Of all of the tools in the cyclist’s tool box, a torque wrench is one of the most important. You may not use it very often, it might not be that interesting to use, but it’s importance cannot be overstated. That’s especially true if you ride carbon.
If you have any kind of carbon fibre on your bike, or use high end aluminium components, torque is one of the most important measurements you can get.
What is torque?
Torque is the measurement of force required to move something around a fulcrum. It measures the length of the handle to the centre of the fulcrum and the force used to rotate it. That measurement is calculated in Newtons.
Why it torque important on a bike?
The lighter a component is, the more delicate it is. While carbon fibre is immensely strong, it only has strength in the desired direction. For example, carbon handlebars are strong in downward and forward movement. Carbon seat posts are made strong enough to resist primarily downward movement and carbon frames can handle massive amounts of abuse in their direction of travel.
The downside with carbon fibre is when force is exerted in directions other than those they were designed for. To keep weight and cost to a minimum, carbon is layed up in a particular direction to provide strength and rigidity for daily use. Those layers can handle a lot of stress in a particular direction but can be very brittle in another.
For example, those carbon handlebars will be able to take your weight and absorb road buzz, potholes and sprint efforts because the direction the carbon has been laid provides strength in that direction. Stress them in another direction and they can become damaged very easily.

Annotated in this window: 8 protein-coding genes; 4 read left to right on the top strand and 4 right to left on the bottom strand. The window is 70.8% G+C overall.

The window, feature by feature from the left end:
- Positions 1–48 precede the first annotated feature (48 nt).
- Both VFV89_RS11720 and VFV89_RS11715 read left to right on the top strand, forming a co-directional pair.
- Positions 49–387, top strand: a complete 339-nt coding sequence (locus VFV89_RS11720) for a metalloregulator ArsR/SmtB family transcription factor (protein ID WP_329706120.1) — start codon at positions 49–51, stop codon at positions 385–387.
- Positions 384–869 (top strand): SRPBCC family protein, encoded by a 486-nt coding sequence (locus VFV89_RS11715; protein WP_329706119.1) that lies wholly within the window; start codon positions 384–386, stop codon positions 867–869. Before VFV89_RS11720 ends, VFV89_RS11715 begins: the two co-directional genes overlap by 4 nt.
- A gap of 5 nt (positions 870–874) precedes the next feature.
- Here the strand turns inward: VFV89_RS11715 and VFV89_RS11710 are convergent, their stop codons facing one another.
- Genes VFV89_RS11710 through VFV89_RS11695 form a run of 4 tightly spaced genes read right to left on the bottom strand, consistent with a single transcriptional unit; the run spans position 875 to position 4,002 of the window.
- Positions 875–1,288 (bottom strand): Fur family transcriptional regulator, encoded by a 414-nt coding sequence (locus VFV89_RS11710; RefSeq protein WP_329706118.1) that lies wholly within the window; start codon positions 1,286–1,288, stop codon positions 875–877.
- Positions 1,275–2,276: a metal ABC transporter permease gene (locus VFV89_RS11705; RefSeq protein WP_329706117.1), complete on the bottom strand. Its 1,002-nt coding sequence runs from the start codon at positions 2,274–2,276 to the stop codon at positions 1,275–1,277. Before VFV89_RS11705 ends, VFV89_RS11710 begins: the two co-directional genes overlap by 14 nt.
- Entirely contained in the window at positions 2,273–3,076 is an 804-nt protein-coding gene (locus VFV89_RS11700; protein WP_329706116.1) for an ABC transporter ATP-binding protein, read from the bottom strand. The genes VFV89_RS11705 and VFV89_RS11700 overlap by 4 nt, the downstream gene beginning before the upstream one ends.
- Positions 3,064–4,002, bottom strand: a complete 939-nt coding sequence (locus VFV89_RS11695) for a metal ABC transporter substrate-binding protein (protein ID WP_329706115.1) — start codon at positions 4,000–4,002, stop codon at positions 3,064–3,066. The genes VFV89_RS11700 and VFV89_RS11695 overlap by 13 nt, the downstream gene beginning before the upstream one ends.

Aside from use, where stress is introduced to a component is where it is affixed to another. For example, the stem, seat post clamp or frame. A stem has to be tightened enough to hold a carbon handlebar in place, but not too tight as to crush it. That force cannot be measured by feel alone, which is where a torque wrench comes in.
You will notice that on many carbon components, there will be a measure of xNm. This is the torque measurement that can be applied to the component. So a handlebar with 6Nm next to where the stem would sit means you can tighten the stem bolts to a maximum of 6 Newtons to hold it tight and not crush the carbon.
Mark one eyeball
There are many elements of bike mechanics that we can do by eye or by feel. Accurately measuring torque is not one of them. Considering how expensive some carbon components can be and how readily available a torque wrench is, it is a no brainer as far as I’m concerned.
As an added incentive, many carbon component manufacturers will only warranty their products if the correct torque has been used. So if you do crush your expensive Vision Metron 4D bars by tightening the stem too much, tough. Vision will not cover that kind of damage.
So if you’re planning to spend £200- 300 on a carbon component, it makes sense to spend £40 – 50 on a torque wrench to maintain it. I think so anyway.